Our blog turns five years old this month and, in keeping with our previous anniversary posts, we take yet another look at a Masonic impostor.
This year we feature Albert B. Engle. The brief description under his photograph in the Album of Masonic Impostors reads, in part, "It was with the greatest of difficulty we obtained even this picture. In his tramping about, is accompanied by two sons. He has served several sentences for obtaining money from Masons by false pretences."
The October 1902 issue of the Quarterly Bulletin of the Iowa Masonic Library featured a short article on Engle, titled "An Imposter in Iowa," which reported that Engle had been active in Nebraska, Kansas, and Missouri. The Bulletin article reports that he was arrested and charged with obtaining money under false pretences. (You can read the whole article here.)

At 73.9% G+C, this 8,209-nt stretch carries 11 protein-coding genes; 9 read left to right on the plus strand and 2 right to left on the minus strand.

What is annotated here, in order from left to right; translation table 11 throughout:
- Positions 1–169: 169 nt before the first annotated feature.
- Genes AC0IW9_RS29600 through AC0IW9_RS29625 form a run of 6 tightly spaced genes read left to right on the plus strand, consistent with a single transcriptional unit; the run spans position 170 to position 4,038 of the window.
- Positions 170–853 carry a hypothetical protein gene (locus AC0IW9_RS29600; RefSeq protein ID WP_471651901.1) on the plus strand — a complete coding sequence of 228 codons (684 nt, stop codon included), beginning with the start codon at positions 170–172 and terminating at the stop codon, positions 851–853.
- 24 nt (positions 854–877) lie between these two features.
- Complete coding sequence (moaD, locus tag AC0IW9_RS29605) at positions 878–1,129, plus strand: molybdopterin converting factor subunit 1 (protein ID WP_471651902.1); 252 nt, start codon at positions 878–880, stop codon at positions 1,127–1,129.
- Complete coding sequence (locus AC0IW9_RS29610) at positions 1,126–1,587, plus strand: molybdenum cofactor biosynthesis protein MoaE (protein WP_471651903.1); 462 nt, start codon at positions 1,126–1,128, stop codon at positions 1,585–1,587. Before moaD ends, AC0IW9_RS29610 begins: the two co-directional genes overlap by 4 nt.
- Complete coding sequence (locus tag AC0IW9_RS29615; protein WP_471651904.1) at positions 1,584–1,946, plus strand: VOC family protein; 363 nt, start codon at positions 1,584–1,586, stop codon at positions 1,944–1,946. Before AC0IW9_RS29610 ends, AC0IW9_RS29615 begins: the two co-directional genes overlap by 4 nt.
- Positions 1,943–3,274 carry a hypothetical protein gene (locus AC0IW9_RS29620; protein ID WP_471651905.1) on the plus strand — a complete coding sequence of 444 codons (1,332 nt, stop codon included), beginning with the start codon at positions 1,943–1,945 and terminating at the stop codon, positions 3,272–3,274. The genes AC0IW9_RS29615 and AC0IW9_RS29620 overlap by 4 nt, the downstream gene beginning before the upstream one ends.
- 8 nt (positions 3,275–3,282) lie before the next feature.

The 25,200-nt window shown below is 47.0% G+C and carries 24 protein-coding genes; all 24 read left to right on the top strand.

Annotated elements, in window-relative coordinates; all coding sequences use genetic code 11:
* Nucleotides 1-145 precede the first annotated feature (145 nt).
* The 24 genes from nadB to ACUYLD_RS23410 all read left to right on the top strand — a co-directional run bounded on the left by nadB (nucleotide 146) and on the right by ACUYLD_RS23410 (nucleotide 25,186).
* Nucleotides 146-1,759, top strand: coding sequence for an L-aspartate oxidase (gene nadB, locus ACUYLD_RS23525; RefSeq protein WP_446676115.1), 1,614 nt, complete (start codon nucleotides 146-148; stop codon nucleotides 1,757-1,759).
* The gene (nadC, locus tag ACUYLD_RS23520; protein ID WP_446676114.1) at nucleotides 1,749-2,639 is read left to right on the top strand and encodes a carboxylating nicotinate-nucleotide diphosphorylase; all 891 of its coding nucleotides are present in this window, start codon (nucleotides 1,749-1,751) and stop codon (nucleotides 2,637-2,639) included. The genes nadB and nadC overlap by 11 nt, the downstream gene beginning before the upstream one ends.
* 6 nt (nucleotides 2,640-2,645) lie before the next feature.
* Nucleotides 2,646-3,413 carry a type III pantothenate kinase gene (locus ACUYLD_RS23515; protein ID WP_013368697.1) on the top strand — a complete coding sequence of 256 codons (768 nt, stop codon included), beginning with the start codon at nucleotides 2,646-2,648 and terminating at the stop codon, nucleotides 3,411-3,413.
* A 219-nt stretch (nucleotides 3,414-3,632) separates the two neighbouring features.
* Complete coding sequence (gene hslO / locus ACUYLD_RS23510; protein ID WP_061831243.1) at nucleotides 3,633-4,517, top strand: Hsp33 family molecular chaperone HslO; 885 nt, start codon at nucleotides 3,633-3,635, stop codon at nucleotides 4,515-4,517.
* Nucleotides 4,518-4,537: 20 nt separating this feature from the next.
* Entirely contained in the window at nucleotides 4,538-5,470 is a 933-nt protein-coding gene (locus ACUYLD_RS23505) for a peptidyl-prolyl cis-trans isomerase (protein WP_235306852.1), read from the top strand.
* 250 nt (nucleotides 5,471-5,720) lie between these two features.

Engle appears to have been active - and on the move - for quite some time. A Los Angeles newspaper item from 1909 - seven years after the Iowa article mentioned above - reported that Albert B. Engle and his sons, Henry and William, had been sent to the county workhouse for vagrancy. The article states that "According to Detectives Boyd and Jones, who made the arrests, the trio have been beating their way from eastern cities to Los Angeles on the plea that they are Masons who had been held up and robbed of all their money and playing upon the sympathies of Masons for financial reasons. (You can read the whole article here.)
If you want to learn more about Masonic impostors and the Album of Masonic Impostors, just check out our previous posts on the topic, which we link to in the first paragraph above.
[Portrait of Albert B. Engle, in] General Masonic Relief Association of the United States and Canada. Album of Masonic Impostors. New York: Press of Eclipse Printing Co., 1903.
Call number: 19.78 .A345 1903